Teachers are true heroes. They teach our children about the world and skills they will use their entire lives. Many teachers will tell you the same thing: Games are a great way to teach preschoolers about anything. Games engage, entertain, and enthrall children of all ages, especially preschoolers.
Teaching children about their feelings and emotions is important, especially when they’re toddlers or in preschool. Not only do many children love learning and talking about feelings, but it is also proven to lead to greater wellness and success later in life. Here are 5 great games that teach emotional intelligence to kids.
1. Monster Feelings Cards
Our first feelings activity for preschoolers is the exciting Monster Feelings Cards! This game is easy to learn, fun to play, and free to try. What could be better than that? You’ll want a group of at least 4 children for this one and it works best in a classroom or group setting.
The instructions are simple:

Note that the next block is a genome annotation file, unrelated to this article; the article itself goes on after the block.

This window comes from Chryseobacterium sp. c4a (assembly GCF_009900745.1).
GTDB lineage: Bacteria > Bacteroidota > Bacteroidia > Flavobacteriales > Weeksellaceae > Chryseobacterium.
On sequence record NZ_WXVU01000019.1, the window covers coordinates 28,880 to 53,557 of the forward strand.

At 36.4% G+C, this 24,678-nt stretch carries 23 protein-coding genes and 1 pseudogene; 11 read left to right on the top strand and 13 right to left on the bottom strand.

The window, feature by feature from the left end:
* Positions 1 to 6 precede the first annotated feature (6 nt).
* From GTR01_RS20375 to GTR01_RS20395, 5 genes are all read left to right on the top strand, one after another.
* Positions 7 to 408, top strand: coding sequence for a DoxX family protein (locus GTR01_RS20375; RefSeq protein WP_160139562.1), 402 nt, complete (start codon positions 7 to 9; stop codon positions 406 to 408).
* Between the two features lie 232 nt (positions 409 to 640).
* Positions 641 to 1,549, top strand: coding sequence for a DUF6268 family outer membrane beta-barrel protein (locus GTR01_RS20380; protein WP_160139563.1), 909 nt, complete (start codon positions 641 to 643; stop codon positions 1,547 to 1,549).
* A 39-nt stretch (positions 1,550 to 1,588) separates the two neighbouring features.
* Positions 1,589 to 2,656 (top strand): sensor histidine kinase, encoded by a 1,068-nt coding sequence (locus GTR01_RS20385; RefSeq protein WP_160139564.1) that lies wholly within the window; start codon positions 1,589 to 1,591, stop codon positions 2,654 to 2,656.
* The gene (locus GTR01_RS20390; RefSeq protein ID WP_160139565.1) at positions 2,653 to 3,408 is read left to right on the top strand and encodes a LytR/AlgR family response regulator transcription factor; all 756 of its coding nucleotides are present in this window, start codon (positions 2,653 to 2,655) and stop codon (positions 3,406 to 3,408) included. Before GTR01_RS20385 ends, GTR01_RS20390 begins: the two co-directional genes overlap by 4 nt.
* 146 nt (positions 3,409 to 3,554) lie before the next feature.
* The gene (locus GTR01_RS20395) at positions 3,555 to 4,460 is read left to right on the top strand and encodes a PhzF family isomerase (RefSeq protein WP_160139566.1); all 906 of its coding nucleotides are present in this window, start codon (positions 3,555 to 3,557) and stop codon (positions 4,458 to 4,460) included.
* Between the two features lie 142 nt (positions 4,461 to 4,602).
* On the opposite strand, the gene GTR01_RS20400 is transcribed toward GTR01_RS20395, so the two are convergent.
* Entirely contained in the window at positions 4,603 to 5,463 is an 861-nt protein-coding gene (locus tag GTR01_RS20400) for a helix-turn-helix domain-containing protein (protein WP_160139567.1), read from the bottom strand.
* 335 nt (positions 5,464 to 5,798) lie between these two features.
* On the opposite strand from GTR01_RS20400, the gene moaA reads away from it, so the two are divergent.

—Show everyone each card and have students practice making the face that represents the emotion on the card.
—Give each child a card and tell them they can’t share what’s on their card with anyone else.
—After they understand what’s on their card, everyone should walk around making the funny face that’s on their card!
—Everyone will laugh and giggle, but the goal is to find the other person making the same face and buddy up.
—Once everyone is paired, they should all reveal their cards and if they’ve correctly identified their partner’s emotion, their cards will match.
Ideally, this game will lead to a discussion about how feelings and emotions affect our facial expressions and our body language. Next time you play, you can incorporate even more physical movements into your portrayal of each emotion. This preschool activity will get them started on building their emotional recognition, which is a huge first step towards becoming more emotionally intelligent. Another great activity to build this skill is our next entry on the list!
2. Emotion Wristbands
Another great way to get preschoolers to start exploring emotions is with our very own Emotion Wristbands. They are a fun, versatile way to learn emotional recognition at a very young age. When paired with a Hoppy & Poppie book such as the What We Feel board book or the Not SO Scary board book, they can help bring a preschooler’s favorite tale to life.